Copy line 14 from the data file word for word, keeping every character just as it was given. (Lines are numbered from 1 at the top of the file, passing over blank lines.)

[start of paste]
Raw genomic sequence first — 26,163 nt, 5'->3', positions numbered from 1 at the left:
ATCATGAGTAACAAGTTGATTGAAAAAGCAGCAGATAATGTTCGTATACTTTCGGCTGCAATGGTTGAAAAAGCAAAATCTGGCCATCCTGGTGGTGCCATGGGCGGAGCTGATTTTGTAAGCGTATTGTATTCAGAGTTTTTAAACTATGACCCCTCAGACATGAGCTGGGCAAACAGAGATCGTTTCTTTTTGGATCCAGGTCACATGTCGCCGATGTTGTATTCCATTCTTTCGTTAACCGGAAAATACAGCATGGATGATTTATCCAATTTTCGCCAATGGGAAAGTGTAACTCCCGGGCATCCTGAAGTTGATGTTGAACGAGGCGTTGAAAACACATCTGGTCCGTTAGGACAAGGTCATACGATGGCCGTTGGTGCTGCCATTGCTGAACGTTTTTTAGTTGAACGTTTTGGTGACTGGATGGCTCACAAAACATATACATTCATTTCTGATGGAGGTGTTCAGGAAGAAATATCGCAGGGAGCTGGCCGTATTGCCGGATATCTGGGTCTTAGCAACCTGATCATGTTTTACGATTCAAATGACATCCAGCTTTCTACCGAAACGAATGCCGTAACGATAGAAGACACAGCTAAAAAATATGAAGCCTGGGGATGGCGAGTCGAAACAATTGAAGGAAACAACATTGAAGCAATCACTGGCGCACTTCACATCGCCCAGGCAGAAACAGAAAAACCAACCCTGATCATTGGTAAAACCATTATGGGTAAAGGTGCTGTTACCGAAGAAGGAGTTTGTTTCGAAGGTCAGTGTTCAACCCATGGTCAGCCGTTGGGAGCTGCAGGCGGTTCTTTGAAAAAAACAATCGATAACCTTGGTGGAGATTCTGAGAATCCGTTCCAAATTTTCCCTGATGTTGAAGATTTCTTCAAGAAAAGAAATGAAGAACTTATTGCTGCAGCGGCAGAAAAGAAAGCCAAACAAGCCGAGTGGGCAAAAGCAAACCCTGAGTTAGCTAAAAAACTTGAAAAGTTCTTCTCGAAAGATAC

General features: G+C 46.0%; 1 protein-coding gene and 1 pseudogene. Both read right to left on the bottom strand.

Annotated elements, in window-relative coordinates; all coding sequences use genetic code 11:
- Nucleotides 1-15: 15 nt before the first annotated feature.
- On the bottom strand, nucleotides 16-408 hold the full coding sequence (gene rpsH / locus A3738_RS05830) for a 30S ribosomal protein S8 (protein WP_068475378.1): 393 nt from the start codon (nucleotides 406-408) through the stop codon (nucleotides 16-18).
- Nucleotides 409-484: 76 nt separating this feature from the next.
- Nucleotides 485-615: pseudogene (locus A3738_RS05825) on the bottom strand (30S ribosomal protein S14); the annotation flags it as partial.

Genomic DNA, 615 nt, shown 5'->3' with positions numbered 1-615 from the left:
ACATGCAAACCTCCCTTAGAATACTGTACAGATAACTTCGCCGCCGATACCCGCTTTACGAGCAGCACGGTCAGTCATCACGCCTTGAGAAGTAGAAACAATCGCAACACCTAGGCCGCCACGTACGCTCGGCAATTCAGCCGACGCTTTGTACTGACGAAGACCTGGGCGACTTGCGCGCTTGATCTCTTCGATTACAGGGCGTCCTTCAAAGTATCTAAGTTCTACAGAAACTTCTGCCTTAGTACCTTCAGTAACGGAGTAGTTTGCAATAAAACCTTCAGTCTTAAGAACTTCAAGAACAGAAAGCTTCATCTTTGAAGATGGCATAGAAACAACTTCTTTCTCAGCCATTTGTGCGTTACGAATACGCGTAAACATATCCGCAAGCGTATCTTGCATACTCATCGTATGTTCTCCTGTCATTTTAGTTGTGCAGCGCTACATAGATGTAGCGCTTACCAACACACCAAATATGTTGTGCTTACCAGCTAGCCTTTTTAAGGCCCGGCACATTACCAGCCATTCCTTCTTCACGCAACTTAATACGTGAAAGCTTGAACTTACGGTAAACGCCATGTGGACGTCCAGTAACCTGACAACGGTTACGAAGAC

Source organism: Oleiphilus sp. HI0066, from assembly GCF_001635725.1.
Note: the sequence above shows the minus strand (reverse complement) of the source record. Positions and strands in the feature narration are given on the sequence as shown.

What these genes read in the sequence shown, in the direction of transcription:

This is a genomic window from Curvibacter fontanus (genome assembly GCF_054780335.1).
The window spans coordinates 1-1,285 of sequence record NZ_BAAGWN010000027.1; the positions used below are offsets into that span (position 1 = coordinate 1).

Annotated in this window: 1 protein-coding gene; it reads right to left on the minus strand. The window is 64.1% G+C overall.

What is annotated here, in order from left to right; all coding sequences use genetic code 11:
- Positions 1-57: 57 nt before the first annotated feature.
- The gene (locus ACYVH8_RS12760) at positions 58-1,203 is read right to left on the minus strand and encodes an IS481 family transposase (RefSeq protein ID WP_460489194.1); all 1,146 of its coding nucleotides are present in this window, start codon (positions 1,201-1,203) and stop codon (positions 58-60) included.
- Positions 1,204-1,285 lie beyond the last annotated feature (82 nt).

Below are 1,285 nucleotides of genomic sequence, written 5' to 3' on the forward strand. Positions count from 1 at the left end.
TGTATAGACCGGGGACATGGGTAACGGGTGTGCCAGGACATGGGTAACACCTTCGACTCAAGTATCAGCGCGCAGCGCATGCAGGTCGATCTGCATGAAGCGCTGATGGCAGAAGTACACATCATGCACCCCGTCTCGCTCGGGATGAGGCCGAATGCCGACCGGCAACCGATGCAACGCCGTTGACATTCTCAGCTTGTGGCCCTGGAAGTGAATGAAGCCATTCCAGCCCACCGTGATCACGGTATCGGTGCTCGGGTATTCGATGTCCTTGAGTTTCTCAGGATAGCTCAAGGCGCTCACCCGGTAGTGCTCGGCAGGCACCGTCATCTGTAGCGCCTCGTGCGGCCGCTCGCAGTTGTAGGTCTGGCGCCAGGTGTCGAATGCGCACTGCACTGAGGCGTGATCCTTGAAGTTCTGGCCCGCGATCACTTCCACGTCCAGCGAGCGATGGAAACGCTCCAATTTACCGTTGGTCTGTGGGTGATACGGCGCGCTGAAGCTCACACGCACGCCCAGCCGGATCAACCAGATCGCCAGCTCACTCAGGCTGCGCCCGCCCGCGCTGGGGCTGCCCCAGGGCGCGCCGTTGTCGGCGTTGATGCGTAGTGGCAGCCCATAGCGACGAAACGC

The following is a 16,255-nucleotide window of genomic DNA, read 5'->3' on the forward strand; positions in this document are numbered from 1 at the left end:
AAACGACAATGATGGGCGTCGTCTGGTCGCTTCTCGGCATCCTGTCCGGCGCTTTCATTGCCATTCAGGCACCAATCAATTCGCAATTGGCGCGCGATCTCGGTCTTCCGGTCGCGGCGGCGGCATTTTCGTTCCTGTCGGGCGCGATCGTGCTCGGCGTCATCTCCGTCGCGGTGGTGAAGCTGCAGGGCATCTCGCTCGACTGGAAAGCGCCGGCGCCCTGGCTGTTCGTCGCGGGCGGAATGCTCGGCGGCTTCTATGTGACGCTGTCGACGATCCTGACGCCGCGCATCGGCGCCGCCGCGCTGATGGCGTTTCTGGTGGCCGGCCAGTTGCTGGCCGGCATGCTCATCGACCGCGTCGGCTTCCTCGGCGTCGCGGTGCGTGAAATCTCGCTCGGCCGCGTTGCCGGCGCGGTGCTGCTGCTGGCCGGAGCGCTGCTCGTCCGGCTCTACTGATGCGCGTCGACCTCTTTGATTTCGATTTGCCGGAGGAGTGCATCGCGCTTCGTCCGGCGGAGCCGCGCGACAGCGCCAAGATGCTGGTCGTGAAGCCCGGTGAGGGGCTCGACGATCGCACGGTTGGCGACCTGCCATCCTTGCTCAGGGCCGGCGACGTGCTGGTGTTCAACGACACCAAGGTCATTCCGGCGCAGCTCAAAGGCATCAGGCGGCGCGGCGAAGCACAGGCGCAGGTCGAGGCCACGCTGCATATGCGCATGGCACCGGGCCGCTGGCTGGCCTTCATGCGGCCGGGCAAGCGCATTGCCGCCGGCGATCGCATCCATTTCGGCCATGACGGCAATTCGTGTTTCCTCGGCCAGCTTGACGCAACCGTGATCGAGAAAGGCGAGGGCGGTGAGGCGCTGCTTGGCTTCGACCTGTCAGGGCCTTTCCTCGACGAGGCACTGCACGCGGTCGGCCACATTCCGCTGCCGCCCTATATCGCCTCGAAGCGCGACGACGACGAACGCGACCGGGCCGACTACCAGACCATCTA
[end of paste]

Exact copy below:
This is a genomic window from Curvibacter fontanus (genome assembly GCF_054780335.1).